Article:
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Tuesday, 19 June 2012
Page: 7026

Mr ZAPPIA (Makin) (17:25): Yesterday was a historic day for the shipping industry here in Australia, when we saw reforms that had been worked on for the last five years passed through the Senate. Having passed through the Senate, and also having been through this House, that legislation will now obviously become law and put into effect those very important and long-overdue reforms. These are reforms which all speakers have made the point about, that they update legislation that is now 100 years old—legislation that is clearly outdated and which should have been updated a long, long time ago.

It was interesting to hear the member for Fadden say that the coalition will support this legislation, because they did not support the reforms which were voted on in the Senate yesterday and they did not support those reforms when they were in this House. So I am pleased to hear that at least they support this legislation, the package of bills that is before us today—the Navigation Bill 2012 and cognate bills.

It is a package of bills, because this legislation sets out to do a number of things. Whilst I certainly will not go into detail about all of them, there are some comments I want to make. The most important aspect of this legislation is that a national maritime regulator is established under the national law bill. Not only is a national maritime regulator long overdue but it will create much more efficiency in the shipping industry here.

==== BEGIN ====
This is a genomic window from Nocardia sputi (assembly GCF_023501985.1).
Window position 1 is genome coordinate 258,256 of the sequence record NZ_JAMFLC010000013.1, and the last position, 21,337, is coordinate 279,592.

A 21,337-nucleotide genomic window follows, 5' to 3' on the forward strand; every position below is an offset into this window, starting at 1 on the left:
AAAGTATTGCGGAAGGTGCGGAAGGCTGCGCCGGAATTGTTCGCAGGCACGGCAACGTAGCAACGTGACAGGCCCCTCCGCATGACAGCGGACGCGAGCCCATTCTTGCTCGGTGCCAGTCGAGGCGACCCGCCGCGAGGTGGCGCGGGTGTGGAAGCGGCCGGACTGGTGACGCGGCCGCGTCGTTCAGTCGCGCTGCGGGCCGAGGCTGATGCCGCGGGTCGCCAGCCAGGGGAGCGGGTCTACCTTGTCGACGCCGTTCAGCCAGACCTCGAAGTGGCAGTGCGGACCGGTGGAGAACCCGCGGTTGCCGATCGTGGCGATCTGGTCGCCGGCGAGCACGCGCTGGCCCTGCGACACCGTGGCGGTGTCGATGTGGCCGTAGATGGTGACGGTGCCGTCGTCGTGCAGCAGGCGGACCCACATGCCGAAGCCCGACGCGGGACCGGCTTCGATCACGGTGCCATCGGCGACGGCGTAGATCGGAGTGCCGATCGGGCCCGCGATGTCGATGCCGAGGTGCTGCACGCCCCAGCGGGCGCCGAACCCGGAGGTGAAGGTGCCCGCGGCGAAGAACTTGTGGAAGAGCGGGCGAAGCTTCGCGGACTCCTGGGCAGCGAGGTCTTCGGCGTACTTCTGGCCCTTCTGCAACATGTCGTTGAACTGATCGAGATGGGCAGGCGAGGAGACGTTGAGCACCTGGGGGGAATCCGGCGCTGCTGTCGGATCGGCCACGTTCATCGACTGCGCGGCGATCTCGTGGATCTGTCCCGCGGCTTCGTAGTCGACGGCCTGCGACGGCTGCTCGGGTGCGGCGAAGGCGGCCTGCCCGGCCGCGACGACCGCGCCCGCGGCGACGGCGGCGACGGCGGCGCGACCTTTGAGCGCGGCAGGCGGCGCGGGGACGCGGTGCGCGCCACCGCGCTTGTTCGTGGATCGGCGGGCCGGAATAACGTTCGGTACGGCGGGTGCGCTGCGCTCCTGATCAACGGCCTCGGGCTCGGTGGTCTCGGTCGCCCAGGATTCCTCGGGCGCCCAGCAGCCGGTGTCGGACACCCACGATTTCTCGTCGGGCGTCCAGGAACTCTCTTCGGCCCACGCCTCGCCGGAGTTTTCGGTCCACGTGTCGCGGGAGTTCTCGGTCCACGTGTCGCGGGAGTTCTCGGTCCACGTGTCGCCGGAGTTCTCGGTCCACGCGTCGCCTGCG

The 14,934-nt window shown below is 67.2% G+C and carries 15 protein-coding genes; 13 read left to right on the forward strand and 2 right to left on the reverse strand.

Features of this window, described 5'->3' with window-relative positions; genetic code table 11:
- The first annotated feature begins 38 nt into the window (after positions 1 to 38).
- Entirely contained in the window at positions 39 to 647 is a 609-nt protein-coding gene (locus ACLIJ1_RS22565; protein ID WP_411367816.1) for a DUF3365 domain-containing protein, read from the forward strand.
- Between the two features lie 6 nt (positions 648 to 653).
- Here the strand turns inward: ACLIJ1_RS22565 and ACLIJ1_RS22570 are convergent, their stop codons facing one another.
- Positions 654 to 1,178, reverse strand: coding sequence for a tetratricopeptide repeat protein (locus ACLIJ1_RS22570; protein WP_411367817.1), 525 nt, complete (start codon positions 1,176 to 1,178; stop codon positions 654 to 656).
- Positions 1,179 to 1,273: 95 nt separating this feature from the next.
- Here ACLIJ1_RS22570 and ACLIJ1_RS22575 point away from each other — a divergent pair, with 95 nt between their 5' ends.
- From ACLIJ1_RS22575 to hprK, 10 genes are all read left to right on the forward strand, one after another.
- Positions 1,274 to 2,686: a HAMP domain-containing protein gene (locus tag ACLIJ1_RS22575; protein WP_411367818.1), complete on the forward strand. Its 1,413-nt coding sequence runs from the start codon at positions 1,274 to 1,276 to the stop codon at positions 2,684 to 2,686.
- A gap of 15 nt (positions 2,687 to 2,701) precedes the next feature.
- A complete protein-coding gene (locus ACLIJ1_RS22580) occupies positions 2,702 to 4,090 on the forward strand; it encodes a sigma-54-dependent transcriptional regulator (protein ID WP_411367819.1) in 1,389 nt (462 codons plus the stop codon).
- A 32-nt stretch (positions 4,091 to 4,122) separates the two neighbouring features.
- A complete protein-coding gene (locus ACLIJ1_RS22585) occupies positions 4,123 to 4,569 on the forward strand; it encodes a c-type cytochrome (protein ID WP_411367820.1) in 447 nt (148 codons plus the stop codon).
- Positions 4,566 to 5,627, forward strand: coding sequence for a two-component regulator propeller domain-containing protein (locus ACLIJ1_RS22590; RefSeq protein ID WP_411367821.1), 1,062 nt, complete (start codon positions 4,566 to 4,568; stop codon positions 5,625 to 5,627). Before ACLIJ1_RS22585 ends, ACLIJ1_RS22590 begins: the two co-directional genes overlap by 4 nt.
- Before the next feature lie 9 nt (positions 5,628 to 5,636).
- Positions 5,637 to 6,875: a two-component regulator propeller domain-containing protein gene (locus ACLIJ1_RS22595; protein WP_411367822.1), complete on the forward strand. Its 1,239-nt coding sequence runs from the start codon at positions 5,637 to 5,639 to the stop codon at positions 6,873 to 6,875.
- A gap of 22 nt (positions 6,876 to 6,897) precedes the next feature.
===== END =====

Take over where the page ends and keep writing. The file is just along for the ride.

The national maritime regulator is one of three national regulators that replace 23 existing regulators for rail, heavy vehicle and ships across this country. The national law bill introduces a new national law for the regulation of domestic commercial vessel safety and establishes the Australian Maritime Safety Authority as the national regulator. The objects of the bill are to promote continuous improvement in marine safety, to promote public confidence in the safety of marine operators, to ensure effective identification and management of safety risks and to reduce the regulatory burden without compromising safety. It is all about making our shipping industry more efficient.